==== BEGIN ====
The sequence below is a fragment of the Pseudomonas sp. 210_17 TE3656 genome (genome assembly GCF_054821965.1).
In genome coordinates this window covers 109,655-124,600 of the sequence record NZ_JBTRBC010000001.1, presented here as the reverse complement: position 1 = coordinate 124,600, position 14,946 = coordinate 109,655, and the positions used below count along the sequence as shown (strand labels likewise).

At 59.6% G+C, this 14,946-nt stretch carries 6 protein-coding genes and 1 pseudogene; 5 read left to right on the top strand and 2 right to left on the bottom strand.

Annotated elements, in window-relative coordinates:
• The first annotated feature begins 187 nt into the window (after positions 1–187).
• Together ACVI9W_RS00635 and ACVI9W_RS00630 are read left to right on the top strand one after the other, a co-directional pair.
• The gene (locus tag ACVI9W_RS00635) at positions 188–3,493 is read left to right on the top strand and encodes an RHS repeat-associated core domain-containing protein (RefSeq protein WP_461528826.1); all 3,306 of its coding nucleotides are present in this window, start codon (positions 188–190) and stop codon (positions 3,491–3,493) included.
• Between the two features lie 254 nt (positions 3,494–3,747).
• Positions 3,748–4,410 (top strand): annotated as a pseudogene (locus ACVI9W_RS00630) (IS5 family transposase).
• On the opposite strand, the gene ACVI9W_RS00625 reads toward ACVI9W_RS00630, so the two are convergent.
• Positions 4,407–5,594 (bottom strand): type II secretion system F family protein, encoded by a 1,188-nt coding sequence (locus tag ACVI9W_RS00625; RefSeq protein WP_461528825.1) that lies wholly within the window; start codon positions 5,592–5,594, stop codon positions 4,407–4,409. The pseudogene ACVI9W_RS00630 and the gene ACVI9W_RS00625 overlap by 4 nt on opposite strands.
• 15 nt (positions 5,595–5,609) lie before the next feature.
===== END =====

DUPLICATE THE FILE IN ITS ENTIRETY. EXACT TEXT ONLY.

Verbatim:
The sequence below is a fragment of the Pseudomonas sp. 210_17 TE3656 genome (genome assembly GCF_054821965.1).
In genome coordinates this window covers 109,655-124,600 of the sequence record NZ_JBTRBC010000001.1, presented here as the reverse complement: position 1 = coordinate 124,600, position 14,946 = coordinate 109,655, and the positions used below count along the sequence as shown (strand labels likewise).

At 59.6% G+C, this 14,946-nt stretch carries 6 protein-coding genes and 1 pseudogene; 5 read left to right on the top strand and 2 right to left on the bottom strand.

Annotated elements, in window-relative coordinates:
• The first annotated feature begins 187 nt into the window (after positions 1–187).
• Together ACVI9W_RS00635 and ACVI9W_RS00630 are read left to right on the top strand one after the other, a co-directional pair.
• The gene (locus tag ACVI9W_RS00635) at positions 188–3,493 is read left to right on the top strand and encodes an RHS repeat-associated core domain-containing protein (RefSeq protein WP_461528826.1); all 3,306 of its coding nucleotides are present in this window, start codon (positions 188–190) and stop codon (positions 3,491–3,493) included.
• Between the two features lie 254 nt (positions 3,494–3,747).
• Positions 3,748–4,410 (top strand): annotated as a pseudogene (locus ACVI9W_RS00630) (IS5 family transposase).
• On the opposite strand, the gene ACVI9W_RS00625 reads toward ACVI9W_RS00630, so the two are convergent.
• Positions 4,407–5,594 (bottom strand): type II secretion system F family protein, encoded by a 1,188-nt coding sequence (locus tag ACVI9W_RS00625; RefSeq protein WP_461528825.1) that lies wholly within the window; start codon positions 5,592–5,594, stop codon positions 4,407–4,409. The pseudogene ACVI9W_RS00630 and the gene ACVI9W_RS00625 overlap by 4 nt on opposite strands.
• 15 nt (positions 5,595–5,609) lie before the next feature.